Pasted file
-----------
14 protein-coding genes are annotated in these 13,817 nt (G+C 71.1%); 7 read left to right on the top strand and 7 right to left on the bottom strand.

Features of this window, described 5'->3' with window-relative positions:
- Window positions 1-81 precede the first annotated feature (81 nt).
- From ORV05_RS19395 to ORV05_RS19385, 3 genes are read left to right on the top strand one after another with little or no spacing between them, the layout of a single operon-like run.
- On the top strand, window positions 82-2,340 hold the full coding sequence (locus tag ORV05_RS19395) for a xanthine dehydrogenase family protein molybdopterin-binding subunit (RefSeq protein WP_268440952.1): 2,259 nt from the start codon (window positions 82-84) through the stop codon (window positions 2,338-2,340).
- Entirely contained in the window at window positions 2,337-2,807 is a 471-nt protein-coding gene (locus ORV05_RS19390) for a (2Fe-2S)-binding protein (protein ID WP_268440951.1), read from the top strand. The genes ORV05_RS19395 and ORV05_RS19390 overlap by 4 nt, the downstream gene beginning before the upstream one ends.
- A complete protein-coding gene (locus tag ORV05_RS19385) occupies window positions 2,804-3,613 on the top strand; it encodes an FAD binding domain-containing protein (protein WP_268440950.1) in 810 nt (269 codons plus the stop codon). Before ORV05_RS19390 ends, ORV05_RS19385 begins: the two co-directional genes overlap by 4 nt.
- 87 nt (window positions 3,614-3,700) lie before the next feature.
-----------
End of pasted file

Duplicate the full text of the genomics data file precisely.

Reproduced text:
14 protein-coding genes are annotated in these 13,817 nt (G+C 71.1%); 7 read left to right on the top strand and 7 right to left on the bottom strand.

Features of this window, described 5'->3' with window-relative positions:
- Window positions 1-81 precede the first annotated feature (81 nt).
- From ORV05_RS19395 to ORV05_RS19385, 3 genes are read left to right on the top strand one after another with little or no spacing between them, the layout of a single operon-like run.
- On the top strand, window positions 82-2,340 hold the full coding sequence (locus tag ORV05_RS19395) for a xanthine dehydrogenase family protein molybdopterin-binding subunit (RefSeq protein WP_268440952.1): 2,259 nt from the start codon (window positions 82-84) through the stop codon (window positions 2,338-2,340).
- Entirely contained in the window at window positions 2,337-2,807 is a 471-nt protein-coding gene (locus ORV05_RS19390) for a (2Fe-2S)-binding protein (protein ID WP_268440951.1), read from the top strand. The genes ORV05_RS19395 and ORV05_RS19390 overlap by 4 nt, the downstream gene beginning before the upstream one ends.
- A complete protein-coding gene (locus tag ORV05_RS19385) occupies window positions 2,804-3,613 on the top strand; it encodes an FAD binding domain-containing protein (protein WP_268440950.1) in 810 nt (269 codons plus the stop codon). Before ORV05_RS19390 ends, ORV05_RS19385 begins: the two co-directional genes overlap by 4 nt.
- 87 nt (window positions 3,614-3,700) lie before the next feature.